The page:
Rabbi Krakowski On the Parsha


krakowskiBy Rabbi Y. Dov Krakowski

This week’s Sedra lists the blessings and curses that are to be given to Klal-Yisroel upon their entering Eretz-Yisroel. These curses and blessings hinge upon Klal-Yisroel’s shmiras HaTorah or lack thereof.  All of the verses used for the blessings seem to be mirrored in the curses.

In the Brachos we are told of all sorts of instances in which we will be blessed, and that section closes with the statement  אתה בבאך וברוך אתה בצאתיךברוך – blessed are you upon entering, and blessed are you upon exiting. Rashi explains this to mean (based on the Gemorah Babba Metzia107a) that just like when we are born and enter the world we are free of sin so too when we die and leave this world we should leave free of sin  (see Maharal, Sifsei-Chachamim, and K’sav-Sofer for explanations as to why Chazal explain the Passuk in this context).

The Maharal (in his Gur-Aryeh) raises the following question:  we can explain being blessed as being free of sin. In the converse scenario however, (in the case of curse:…בבאיך … ארור ) how can we say that someone who dies a sinner is born a sinner? A baby may be born void of sin and even void of merit alike, but they cannot be born free and sinful.

The Maharal suggests the following explanation: people are born without having any Mitzvos to their credit.  If they remain that way through life, they then die without Mitzvos and without blessing. The Maharal is thus equating being void of blessing to actually being cursed.

While the Maharal’s approach does seem to answer the apparent difficulty with the Passuk, it still leaves us in somewhat of an unclear state of mind. Why is the absence of Mitzvos tantamount to being cursed? True, such a person may be lacking Bracha, but why should that absence of bracha be equated with being cursed? It may be true that it is impossible to remain free of sin, and consequently also become full of sin, and thus cursed. It would still be nice for the Passuk – or at least the Meforshim – to make such an inference.

Perhaps there is something much deeper being expressed in these Passukim. The Passuk only makes mention of the beginning and the end of man’s life in this world.  It leaves out everything in between. Furthermore, we have already observed that there is no inherent difference between the beginning of life of someone who stays pure and free of sin, and that of someone who doesn’t. The only apparent difference is that the former dies pure and void of sin and the latter doesn’t. It thus would seem that the Torah is emphasizing that unused potential is nothing unless it results in a maximized outcome. While every Mitzva and Avaira (sin) that man commits has its value and will be justly rewarded or punished, it would seem that the deciding factor in determining whether people are truly blessed or cursed is whether right now they are truly good or whether right now they aren’t.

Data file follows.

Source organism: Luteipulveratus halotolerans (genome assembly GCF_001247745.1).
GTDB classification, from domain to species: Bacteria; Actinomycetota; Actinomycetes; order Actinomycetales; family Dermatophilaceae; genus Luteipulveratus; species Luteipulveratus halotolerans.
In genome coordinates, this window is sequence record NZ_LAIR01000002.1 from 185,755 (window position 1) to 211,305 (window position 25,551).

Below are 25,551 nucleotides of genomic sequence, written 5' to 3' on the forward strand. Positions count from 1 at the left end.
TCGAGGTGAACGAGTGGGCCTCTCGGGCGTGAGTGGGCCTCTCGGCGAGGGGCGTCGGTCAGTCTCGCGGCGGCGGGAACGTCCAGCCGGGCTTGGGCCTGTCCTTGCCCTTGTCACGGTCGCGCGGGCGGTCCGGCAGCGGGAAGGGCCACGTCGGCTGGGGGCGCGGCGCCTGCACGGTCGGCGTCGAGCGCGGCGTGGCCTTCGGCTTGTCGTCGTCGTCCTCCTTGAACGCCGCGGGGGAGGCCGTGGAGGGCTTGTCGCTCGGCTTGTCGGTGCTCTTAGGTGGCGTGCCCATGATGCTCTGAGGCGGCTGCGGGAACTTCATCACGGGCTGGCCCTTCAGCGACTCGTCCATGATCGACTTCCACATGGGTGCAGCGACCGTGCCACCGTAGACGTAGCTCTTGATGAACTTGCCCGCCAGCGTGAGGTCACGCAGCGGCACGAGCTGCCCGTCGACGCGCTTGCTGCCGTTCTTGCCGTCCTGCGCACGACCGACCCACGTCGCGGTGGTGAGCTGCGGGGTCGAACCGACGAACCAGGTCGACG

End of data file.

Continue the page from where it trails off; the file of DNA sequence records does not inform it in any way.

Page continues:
Someone who has been righteous doesn’t have to die righteous, and someone who is a sinner doesn’t have to die a sinner. An act good or bad is not necessarily indicative of whom or what a person truly is. Chazal tell us that when someone does Teshuva (repents) the actual sins are transformed sometimes even into meritorious actions.

We all start life in the same way. The difference lies in what we do with it. The beginning of life is merely a point in time from which one can go in either the direction of good or that of evil. Hence whether the beginning of life is a point of goodness or a point, God forbid, of evil is only determined by the direction in which we draw the line to the endpoint.

Since we do not know when our life will come to an end, we must ensure that we are at every moment at an “endpoint” that will guarantee us that the totality of our life is purity and goodness.

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